That’s kind of perfect for what this film is when all you need to know about this character is her drive, not necessarily what drives her – was that a tough sell getting that kind of character through the system?
Yeah, there was a point in time where we were loosely attached to these other producers and they were trying to push the script in a more traditional direction. I tried to do these rewrites and the script started going down this rabbit hole of becoming every other sports [movie]. I love a good sports movie, but this to me is a movie with sports. It’s different. And it just felt really forced and it was tough. A question I have gotten a lot is why? What drives Alex Dall? Why is she doing this? And it has frustrated me at times. The question is why not? You only live once and this movie is really my existentialist anthem. Existentialism is for me is that life has no meaning. You create your own meaning. I find meaning in challenges and drive and creating things and doing things and being out of my element and Alex does too, she was inspired by me. She’s my 10 years of coming of age and my four years of rowing, so I did have to stick with my guns.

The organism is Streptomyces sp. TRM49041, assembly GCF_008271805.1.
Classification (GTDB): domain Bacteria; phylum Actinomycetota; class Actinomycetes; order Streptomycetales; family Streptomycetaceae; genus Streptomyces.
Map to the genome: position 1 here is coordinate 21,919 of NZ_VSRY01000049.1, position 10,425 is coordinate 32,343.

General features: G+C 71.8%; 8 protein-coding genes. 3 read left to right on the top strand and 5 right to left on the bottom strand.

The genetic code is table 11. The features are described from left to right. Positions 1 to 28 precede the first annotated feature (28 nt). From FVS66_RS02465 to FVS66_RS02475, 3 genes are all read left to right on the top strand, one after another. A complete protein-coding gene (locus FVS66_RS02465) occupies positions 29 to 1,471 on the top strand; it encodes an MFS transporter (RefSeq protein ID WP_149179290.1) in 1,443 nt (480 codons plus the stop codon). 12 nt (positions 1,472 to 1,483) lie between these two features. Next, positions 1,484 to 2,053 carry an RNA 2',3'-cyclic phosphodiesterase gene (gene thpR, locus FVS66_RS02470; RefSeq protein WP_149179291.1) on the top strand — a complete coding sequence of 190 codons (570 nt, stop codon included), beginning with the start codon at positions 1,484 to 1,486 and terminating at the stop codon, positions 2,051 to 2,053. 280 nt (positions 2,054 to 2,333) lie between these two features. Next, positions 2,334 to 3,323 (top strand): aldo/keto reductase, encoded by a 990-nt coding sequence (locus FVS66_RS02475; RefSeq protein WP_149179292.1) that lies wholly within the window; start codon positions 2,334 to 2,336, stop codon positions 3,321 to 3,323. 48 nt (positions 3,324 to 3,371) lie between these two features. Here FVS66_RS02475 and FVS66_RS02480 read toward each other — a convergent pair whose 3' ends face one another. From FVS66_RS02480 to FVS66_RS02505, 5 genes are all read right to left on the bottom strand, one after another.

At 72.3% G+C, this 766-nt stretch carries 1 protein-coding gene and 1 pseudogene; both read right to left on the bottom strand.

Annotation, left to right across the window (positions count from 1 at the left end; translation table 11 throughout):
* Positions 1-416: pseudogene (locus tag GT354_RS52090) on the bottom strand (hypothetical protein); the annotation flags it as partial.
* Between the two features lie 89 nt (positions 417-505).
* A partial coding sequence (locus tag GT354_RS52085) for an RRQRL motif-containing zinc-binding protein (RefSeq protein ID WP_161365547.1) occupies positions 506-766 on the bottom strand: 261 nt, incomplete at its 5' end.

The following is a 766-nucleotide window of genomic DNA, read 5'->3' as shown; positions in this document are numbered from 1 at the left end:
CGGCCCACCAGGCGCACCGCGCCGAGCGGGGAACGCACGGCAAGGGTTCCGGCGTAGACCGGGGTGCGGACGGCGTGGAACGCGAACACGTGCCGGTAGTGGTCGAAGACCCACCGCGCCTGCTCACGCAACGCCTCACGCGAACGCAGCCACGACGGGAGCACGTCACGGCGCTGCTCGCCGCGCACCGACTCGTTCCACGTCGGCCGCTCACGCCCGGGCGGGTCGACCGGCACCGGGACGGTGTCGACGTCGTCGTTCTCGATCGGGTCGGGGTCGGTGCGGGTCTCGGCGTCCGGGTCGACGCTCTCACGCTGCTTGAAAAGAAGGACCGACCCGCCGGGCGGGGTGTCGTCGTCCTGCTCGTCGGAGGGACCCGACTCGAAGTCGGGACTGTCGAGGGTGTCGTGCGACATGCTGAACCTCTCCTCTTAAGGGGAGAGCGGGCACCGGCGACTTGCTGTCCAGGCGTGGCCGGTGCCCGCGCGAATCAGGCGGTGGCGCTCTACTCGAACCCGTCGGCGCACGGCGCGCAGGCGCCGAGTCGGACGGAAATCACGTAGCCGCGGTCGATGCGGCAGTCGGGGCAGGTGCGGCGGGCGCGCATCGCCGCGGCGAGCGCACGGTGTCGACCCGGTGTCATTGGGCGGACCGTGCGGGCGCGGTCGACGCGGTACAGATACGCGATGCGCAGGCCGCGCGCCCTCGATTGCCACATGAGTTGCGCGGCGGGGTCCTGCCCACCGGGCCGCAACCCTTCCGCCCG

In terms of editing, the first 15 minutes have always been an issue. I edited it and we brought on Nathan Nugent, who came on for five weeks and really helped us crack the beginning. For a while, we were in this gray zone of we don’t know who she is and why she’s doing this, so we’re trying to push it to explain it and we’re like, you know what? Fuck that. Instead of going and trying to explain this and give something that isn’t there, let’s go the opposite direction. Let’s push it even further away and let’s make it even weirder, so she basically doesn’t talk for the first 10, 15 minutes of the movie. That was a conscious choice by me and Nathan and we cut out the dialogue that did exist there and we wanted the audience to feel like they’re watching her and wondering who she is, so when she finally speaks and you finally see her personality, it’s like an unraveling. She’s a bit of a mystery and an enigma.